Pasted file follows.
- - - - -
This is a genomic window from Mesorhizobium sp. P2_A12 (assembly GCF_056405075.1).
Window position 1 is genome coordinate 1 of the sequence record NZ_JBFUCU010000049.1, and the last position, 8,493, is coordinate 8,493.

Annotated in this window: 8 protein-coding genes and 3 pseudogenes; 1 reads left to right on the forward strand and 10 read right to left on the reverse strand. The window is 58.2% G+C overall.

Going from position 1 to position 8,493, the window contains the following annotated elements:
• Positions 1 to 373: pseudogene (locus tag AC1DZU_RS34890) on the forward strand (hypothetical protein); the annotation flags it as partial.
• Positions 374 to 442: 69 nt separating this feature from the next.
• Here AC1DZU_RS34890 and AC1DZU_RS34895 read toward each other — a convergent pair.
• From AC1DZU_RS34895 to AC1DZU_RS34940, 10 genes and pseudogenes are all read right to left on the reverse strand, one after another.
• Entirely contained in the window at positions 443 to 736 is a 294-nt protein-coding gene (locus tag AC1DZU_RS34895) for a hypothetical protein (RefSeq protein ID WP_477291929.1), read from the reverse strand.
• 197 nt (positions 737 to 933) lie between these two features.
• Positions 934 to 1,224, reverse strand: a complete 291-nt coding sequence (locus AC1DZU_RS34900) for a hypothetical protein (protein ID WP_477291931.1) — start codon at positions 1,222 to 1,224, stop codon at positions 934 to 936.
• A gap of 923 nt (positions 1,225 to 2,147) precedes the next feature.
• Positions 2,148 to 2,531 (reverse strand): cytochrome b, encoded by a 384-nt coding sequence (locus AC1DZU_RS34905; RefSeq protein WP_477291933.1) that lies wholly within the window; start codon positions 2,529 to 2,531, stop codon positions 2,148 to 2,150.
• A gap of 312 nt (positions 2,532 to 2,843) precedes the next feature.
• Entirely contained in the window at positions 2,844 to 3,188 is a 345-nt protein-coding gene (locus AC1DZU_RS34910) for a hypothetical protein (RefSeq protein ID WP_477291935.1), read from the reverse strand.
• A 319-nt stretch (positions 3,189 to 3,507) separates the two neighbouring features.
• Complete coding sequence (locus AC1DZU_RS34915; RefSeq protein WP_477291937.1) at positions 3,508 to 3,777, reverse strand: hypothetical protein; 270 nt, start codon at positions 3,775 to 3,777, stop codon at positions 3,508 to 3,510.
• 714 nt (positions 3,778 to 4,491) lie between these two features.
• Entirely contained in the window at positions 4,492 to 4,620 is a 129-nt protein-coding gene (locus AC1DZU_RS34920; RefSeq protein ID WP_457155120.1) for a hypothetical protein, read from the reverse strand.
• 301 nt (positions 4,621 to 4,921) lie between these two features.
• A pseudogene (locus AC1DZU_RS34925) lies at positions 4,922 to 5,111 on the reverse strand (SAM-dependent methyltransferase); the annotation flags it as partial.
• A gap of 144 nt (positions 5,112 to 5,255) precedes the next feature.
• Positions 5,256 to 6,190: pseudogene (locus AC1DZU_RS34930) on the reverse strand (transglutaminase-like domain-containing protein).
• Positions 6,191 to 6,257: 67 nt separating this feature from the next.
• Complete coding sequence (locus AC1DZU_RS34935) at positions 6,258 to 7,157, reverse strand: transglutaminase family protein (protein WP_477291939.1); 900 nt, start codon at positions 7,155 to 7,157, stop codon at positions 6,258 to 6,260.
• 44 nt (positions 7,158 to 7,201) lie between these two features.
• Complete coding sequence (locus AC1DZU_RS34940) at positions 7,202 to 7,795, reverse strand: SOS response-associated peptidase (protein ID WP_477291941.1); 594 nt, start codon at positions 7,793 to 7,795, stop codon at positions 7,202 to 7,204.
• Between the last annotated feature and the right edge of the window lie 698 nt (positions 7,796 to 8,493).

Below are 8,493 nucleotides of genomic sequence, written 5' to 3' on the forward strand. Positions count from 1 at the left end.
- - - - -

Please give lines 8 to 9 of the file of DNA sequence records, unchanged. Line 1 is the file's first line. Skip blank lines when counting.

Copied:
• From AC1DZU_RS34895 to AC1DZU_RS34940, 10 genes and pseudogenes are all read right to left on the reverse strand, one after another.
• Entirely contained in the window at positions 443 to 736 is a 294-nt protein-coding gene (locus tag AC1DZU_RS34895) for a hypothetical protein (RefSeq protein ID WP_477291929.1), read from the reverse strand.